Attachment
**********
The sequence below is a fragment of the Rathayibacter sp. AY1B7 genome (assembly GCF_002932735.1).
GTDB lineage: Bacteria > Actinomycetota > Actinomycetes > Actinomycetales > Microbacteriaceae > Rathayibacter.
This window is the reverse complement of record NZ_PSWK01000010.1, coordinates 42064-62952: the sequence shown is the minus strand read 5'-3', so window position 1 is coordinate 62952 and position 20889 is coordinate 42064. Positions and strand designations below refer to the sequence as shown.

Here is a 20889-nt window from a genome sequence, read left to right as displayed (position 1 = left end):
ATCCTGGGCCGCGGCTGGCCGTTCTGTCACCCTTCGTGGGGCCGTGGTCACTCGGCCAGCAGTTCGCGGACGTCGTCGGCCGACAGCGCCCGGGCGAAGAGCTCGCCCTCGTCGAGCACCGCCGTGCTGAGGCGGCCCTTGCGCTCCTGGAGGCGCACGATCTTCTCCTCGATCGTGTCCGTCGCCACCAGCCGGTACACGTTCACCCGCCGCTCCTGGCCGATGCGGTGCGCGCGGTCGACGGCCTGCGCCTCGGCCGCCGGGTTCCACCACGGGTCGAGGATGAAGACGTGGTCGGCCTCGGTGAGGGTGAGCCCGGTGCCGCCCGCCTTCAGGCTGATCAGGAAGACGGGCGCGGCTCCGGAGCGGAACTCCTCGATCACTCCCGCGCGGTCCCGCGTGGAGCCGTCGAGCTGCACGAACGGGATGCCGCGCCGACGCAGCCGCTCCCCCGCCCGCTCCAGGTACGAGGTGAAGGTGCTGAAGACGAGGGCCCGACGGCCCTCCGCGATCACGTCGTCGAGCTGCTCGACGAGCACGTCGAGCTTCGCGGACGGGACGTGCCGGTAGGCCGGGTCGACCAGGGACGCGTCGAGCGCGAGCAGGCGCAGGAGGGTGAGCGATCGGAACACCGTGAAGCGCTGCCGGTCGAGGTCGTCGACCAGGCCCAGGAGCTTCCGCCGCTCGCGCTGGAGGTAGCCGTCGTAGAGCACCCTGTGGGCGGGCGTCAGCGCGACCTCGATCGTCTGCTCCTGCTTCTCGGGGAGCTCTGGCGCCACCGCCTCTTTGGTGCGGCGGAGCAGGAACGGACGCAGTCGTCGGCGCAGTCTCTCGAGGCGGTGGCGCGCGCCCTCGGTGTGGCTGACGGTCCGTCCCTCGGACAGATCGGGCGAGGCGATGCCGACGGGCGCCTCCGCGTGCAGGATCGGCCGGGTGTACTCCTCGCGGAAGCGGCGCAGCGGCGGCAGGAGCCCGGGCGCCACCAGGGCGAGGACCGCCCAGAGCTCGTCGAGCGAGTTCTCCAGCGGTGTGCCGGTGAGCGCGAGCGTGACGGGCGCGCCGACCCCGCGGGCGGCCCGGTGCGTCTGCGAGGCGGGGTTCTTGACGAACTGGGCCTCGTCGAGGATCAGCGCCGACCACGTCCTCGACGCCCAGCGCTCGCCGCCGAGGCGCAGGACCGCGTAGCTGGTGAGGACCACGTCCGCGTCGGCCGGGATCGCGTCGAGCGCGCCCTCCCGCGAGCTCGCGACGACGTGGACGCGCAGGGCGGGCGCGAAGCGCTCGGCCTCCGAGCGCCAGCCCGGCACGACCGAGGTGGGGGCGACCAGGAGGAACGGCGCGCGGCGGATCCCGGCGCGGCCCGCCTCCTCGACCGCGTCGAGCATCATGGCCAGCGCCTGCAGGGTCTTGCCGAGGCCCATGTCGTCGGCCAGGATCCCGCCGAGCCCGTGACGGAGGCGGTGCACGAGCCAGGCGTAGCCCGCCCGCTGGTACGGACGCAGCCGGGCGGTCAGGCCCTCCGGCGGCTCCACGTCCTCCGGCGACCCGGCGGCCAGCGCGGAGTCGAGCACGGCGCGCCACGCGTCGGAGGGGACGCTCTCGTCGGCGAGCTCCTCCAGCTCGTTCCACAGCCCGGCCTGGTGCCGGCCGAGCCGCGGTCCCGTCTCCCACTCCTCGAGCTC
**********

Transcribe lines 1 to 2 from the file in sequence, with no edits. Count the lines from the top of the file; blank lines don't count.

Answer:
The sequence below is a fragment of the Rathayibacter sp. AY1B7 genome (assembly GCF_002932735.1).
GTDB lineage: Bacteria > Actinomycetota > Actinomycetes > Actinomycetales > Microbacteriaceae > Rathayibacter.